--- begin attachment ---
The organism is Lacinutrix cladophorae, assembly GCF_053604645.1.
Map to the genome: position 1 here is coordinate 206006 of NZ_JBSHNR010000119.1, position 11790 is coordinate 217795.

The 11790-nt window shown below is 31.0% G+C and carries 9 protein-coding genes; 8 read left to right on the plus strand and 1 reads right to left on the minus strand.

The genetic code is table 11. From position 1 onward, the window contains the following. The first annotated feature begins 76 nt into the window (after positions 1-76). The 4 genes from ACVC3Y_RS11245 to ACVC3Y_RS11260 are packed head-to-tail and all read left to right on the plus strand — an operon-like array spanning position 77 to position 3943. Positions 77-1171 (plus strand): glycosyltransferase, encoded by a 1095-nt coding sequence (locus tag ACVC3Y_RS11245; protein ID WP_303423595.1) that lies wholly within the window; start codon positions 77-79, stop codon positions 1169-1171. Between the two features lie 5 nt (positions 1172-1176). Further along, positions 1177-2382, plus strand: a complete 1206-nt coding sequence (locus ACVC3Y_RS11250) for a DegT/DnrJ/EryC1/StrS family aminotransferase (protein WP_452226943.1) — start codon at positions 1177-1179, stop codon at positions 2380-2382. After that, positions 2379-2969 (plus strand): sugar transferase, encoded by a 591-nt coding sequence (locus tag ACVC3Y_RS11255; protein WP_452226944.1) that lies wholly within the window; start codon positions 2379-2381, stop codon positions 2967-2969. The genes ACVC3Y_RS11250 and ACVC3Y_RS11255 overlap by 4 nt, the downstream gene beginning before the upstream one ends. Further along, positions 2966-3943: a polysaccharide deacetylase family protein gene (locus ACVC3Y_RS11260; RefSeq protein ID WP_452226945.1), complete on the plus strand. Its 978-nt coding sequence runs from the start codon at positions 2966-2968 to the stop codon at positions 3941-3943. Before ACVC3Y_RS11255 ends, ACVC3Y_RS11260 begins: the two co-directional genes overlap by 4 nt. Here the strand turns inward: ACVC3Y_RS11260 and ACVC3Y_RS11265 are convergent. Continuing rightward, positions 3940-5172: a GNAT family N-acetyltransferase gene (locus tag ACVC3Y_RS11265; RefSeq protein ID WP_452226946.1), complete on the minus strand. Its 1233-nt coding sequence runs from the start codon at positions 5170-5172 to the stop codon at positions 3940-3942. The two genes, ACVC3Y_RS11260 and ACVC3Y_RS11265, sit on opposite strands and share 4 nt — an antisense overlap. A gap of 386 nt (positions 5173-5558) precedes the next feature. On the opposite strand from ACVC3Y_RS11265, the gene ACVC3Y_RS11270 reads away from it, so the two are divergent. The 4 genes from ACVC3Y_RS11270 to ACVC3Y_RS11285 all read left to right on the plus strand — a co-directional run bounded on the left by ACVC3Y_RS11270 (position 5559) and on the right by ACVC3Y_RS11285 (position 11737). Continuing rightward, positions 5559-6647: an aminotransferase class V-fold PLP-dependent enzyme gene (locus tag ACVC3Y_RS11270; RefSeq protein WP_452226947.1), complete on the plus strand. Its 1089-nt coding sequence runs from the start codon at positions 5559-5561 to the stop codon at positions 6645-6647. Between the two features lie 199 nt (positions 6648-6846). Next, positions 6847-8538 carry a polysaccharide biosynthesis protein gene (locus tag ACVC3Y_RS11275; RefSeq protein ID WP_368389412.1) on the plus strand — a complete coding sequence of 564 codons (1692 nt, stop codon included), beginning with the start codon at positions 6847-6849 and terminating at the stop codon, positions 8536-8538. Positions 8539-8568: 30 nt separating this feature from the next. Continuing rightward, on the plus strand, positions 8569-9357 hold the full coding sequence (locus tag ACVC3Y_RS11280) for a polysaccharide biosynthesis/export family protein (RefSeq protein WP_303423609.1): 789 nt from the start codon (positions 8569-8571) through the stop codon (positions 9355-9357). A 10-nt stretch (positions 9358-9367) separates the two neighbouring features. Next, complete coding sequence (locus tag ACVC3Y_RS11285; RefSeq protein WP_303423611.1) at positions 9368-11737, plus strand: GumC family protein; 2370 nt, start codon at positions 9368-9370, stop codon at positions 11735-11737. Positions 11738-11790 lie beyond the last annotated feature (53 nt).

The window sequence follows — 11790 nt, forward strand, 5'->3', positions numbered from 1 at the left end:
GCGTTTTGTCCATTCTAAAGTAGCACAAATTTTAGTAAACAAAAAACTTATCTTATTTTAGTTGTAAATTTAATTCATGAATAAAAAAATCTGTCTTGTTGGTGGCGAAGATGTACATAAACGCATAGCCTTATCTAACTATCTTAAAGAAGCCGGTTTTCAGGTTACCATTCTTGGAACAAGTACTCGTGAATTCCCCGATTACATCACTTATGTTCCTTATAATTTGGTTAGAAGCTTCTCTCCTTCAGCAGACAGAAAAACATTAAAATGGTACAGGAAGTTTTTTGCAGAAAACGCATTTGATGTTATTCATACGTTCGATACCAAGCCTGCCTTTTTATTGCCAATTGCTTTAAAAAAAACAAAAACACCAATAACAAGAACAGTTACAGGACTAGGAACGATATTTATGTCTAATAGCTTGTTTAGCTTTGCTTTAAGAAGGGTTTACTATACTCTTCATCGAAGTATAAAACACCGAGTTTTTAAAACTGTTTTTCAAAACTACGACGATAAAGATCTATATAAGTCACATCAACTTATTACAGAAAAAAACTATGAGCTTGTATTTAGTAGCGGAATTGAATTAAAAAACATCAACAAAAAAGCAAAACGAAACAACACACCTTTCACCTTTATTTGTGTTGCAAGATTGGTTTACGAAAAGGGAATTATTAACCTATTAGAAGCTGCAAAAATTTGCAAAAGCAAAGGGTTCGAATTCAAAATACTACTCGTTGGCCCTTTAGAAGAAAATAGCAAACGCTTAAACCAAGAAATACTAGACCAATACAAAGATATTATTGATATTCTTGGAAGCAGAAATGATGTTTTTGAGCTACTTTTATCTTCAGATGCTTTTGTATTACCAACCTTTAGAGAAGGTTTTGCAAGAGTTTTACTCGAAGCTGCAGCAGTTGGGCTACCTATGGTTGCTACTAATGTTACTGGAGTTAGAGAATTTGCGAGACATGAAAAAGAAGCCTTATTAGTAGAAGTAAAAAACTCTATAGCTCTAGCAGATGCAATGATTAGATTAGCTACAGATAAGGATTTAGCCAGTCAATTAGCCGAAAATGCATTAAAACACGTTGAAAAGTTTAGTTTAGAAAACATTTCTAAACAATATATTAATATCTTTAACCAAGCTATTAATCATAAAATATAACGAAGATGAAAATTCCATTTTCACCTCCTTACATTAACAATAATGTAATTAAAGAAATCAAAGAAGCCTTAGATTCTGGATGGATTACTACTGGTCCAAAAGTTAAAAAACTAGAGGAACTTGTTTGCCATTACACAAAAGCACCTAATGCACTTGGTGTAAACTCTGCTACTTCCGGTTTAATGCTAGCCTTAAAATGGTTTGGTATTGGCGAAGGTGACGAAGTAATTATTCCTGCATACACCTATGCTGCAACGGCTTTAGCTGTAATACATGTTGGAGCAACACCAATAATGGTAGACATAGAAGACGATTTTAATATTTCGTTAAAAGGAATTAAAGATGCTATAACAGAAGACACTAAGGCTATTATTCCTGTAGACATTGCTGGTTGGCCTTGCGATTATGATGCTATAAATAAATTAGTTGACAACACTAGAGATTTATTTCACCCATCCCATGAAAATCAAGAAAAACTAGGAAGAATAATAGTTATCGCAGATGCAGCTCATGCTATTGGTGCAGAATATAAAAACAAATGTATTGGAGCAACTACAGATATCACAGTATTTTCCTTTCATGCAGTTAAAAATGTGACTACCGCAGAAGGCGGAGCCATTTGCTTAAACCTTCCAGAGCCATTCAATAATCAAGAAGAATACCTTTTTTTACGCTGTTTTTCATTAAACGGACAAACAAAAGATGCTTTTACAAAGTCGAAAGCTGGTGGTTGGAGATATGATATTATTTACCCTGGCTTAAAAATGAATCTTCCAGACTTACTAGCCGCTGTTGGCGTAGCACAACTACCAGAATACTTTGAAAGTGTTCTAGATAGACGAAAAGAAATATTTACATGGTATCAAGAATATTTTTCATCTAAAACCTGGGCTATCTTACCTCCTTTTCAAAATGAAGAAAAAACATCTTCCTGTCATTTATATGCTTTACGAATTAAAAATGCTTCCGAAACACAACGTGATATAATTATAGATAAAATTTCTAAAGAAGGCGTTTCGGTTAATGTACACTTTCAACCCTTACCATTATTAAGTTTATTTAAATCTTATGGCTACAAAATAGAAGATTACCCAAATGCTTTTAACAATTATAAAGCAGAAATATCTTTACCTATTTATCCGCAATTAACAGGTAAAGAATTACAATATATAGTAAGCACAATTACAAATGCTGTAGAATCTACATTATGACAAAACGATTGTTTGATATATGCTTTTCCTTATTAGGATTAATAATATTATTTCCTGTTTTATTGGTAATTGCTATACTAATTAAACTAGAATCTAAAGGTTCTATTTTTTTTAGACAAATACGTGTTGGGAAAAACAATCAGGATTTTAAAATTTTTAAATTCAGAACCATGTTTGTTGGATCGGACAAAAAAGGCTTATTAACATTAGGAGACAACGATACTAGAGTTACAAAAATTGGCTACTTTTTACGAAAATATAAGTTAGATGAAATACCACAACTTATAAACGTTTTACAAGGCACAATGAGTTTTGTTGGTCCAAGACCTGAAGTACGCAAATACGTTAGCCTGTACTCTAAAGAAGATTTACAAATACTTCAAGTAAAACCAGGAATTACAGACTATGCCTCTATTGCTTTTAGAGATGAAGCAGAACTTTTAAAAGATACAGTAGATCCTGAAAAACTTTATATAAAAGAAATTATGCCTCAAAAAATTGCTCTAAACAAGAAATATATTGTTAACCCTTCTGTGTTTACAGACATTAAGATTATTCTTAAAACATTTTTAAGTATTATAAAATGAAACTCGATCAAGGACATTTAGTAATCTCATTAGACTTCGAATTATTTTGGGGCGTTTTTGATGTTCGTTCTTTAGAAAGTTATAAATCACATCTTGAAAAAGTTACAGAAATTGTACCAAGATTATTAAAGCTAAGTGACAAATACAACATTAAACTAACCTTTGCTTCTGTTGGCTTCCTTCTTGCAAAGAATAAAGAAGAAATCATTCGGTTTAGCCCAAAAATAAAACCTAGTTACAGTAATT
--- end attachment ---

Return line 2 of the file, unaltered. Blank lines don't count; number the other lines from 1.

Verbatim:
Map to the genome: position 1 here is coordinate 206006 of NZ_JBSHNR010000119.1, position 11790 is coordinate 217795.